Carbon 14 dating and religion
On 14 March 1075, King Alfonso VI, his sister and Rodrigo Diaz Vivar (El Cid) opened the chest after days of fasting.
The event was recorded on a document preserved in the Capitular Archives at the Cathedral of San Salvador in Oviedo.
Fulgentius, bishop of Ecija, welcomed the refugees and the relics, and gave the chest containing the Sudarium to Leandro, bishop of Seville. In 657 it was moved to Toledo, then in 718 on to northern Spain to escape the advancing Moors.
The Sudarium was hidden in the mountains of Asturias in a cave known as Montesacro until king Alfonso II, having battled back the Moors, built a chapel in Oviedo to house it in 840 AD.
Carbon (C), nonmetallic chemical element in Group 14 (IVa) of the periodic table.
Although widely distributed in nature, carbon is not particularly plentiful—it makes up only about 0.025 percent of Earth’s crust—yet it forms more compounds than all the other elements combined.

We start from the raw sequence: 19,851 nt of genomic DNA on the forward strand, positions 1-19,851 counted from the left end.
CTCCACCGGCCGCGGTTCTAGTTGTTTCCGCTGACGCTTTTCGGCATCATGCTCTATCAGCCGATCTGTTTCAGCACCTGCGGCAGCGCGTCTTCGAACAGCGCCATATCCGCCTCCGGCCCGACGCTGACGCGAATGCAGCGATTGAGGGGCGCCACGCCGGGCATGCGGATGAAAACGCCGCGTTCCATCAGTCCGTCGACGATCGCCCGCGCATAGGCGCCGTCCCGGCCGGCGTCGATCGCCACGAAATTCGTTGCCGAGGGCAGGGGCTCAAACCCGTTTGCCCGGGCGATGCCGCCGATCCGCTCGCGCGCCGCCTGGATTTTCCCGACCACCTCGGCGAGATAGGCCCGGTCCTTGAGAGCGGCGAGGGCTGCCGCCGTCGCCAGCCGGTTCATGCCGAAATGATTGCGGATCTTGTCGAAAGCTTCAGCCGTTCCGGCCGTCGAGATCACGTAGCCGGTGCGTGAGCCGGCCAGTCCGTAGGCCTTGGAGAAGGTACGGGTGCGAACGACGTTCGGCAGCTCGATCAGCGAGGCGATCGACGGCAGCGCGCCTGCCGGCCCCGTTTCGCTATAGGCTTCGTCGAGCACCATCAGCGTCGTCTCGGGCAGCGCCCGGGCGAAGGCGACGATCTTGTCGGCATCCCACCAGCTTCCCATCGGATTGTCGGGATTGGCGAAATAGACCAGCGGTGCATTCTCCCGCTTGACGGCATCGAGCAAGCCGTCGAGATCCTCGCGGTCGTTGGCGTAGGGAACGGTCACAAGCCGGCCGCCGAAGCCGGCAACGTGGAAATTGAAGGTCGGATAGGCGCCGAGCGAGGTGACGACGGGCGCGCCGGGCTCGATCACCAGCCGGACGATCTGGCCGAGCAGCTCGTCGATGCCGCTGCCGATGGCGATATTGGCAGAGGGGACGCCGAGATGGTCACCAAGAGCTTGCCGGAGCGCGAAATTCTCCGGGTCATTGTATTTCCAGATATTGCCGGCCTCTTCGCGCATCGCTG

The Sudarium is displayed to the public three times a year: Good Friday, the Feast of the Triumph of the Cross on 14 September, and its octave on 21 September.Yet another form, called amorphous carbon, has no crystalline structure.Other forms—such as coke—are sometimes called amorphous, but X-ray examination has revealed that these substances do possess a low degree of crystallinity.Carbon is the cosmic product of the “burning” of helium, in which three helium nuclei, atomic number 4, fuse to produce a carbon nucleus, atomic number 12.In the crust of Earth, elemental carbon is a minor component.